WharfedaleBex

By WharfedaleBex

Back to nature

The scenery was dramatic and the light stunning.  We took the scenic road around to Knock with our eyes peeled and ready to pull in. Our first stop was the astonishing sight of a frozen lochside. A thin layer of white crusted the edges of the water, stretching for metres inland in places. It was raised slightly off the ground as if the perfect combination of cold weather and receding tide had created it. 

We headed over the headland and into the bay of Loch Na Keal. I'm not sure what we spotted first, two otters heading inland or a couple of people with binoculars looking out. We chatted to the couple who said they'd walked closer and watched them for about an hour. At one point, there were four otters apparently.  Eventually, after they'd left, not wanting to crowd them, we crept a little closer but sure enough they didn't give a whisker! We watched them trooping in and out of the water pulling in one fish after another. There was a little cute back-rolling in the seaweed but generally, they were on a feeding fest and a pretty successful one at that!

It was hard to tear ourselves away but Little Dog's patience, without doubt, had earned her a decent walk so we headed along Loch Ba for a couple of miles, halting only for a few photos along the way and the cattle that determinedly blocked the track. Cold. Beautiful. Quiet. Another piece of solitude in what must be a very popular track in summer.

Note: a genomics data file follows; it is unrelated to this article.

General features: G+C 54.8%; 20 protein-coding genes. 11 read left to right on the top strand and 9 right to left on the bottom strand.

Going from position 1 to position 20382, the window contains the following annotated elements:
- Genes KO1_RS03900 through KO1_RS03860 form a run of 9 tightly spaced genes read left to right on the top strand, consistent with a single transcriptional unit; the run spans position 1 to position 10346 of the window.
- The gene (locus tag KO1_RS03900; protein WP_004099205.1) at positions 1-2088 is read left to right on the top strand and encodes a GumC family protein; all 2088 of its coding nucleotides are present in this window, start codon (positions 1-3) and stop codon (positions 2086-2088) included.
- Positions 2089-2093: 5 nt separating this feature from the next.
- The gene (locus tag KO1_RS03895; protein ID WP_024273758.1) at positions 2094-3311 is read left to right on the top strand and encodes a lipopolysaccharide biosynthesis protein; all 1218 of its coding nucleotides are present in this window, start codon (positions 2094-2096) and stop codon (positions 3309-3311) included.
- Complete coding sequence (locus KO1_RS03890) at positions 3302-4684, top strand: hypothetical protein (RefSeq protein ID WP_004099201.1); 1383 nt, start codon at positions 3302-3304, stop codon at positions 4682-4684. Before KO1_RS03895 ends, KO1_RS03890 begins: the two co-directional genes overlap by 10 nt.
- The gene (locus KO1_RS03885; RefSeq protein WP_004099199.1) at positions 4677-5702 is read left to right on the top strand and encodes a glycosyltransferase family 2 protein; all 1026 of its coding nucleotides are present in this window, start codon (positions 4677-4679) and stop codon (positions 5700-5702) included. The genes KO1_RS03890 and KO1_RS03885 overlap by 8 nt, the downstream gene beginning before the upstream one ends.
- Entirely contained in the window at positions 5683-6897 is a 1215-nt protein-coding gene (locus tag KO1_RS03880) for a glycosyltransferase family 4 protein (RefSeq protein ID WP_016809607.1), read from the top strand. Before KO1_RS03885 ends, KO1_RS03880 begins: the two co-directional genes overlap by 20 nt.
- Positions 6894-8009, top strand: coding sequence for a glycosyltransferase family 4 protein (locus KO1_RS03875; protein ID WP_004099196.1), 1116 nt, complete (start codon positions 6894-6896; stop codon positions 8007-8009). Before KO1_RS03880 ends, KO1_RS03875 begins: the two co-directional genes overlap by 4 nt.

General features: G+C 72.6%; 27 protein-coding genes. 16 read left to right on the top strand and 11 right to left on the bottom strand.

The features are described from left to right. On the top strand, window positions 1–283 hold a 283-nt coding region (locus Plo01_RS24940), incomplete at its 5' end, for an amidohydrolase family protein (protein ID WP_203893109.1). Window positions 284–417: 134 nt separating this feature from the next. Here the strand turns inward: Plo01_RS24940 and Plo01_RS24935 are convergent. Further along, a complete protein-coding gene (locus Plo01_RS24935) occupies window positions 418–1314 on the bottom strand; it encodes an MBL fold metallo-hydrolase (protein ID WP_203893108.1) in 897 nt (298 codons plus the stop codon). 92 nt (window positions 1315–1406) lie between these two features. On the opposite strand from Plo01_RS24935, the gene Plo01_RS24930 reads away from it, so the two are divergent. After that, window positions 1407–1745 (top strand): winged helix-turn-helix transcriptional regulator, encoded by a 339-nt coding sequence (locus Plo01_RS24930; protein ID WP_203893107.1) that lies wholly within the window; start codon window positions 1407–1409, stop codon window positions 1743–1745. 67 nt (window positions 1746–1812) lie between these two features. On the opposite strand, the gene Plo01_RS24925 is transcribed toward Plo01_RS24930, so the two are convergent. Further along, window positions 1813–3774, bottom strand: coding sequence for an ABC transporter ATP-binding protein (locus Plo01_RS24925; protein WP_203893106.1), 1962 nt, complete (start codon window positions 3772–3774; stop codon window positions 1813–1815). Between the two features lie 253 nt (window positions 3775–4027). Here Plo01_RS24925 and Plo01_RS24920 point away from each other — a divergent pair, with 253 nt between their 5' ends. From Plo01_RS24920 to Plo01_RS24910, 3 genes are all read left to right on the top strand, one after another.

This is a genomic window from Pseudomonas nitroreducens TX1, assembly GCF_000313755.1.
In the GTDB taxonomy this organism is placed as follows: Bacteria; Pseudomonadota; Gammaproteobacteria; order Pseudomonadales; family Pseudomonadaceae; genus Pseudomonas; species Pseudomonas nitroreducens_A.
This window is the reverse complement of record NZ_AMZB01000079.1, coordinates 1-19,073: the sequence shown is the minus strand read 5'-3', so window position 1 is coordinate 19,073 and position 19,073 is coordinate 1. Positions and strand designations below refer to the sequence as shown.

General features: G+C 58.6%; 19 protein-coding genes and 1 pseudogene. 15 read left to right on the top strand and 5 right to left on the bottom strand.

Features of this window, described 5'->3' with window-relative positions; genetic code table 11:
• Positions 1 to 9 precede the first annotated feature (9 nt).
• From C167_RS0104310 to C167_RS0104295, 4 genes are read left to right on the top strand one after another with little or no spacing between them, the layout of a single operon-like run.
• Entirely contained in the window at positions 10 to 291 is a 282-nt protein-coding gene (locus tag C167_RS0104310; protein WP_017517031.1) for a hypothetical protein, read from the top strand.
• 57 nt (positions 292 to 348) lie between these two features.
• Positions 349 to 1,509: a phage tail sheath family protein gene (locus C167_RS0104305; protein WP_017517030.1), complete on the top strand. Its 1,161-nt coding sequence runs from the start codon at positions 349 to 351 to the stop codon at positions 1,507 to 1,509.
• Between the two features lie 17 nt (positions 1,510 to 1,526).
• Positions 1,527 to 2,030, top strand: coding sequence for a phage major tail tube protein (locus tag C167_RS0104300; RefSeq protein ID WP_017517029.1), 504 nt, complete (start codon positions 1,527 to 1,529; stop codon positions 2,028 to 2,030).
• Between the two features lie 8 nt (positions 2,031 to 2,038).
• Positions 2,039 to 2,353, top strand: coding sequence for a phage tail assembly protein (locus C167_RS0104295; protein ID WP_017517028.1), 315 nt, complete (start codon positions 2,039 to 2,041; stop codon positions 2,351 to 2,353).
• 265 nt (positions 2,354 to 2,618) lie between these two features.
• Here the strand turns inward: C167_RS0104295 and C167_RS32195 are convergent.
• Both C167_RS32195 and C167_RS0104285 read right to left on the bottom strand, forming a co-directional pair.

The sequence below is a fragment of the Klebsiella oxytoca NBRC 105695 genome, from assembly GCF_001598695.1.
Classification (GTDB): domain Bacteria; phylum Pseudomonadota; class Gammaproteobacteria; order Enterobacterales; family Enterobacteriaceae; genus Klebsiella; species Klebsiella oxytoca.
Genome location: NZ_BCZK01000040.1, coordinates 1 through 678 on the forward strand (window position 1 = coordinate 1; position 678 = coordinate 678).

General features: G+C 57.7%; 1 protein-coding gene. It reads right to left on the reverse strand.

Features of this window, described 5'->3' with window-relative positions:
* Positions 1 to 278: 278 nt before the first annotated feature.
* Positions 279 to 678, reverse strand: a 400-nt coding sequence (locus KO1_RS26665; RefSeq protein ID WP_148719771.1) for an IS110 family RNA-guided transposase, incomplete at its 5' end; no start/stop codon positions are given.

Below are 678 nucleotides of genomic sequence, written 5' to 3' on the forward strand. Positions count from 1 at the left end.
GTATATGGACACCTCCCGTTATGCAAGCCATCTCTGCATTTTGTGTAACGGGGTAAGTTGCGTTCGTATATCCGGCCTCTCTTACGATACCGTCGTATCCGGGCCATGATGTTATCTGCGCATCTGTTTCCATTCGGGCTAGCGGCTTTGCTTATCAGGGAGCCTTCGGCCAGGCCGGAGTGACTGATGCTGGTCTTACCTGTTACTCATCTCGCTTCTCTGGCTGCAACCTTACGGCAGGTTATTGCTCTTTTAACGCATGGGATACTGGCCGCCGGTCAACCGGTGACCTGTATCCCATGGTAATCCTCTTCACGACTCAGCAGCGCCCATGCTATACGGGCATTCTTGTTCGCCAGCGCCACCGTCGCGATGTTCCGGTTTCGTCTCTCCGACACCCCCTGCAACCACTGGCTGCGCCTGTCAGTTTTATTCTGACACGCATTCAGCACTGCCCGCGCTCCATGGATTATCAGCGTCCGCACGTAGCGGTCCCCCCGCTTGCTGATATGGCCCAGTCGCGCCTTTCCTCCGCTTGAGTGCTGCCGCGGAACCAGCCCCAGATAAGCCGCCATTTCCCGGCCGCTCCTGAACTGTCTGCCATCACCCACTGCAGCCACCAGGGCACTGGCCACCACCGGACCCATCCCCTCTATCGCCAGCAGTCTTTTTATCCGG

We headed back with beautiful sunshine brushing the tops and made our way back around the same scenic road to our cottage. 

We weren't far from home when a huge bird took a low flight path across the road and landed on a bouldery area next to the water with three hooded crows in tow. It was a juvenile sea eagle with something held tightly in its clawed fist. 

The crows were keen on the catch but the sea eagle barely had to wave its wing tips to keep them at bay.  We watched him eat as two, no three otters headed to shore. He eventually took off and the otters provided more amusement before heading home to catch the sunset.

While we waited, eating snacks by the window, a seal passed the time by jumping clear out of the water like an eager dolphin.

No sunset materialised but we felt no disappointment in that; we were too full up with the pleasures of nature, revelling in our serendipitous timings throughout the day.

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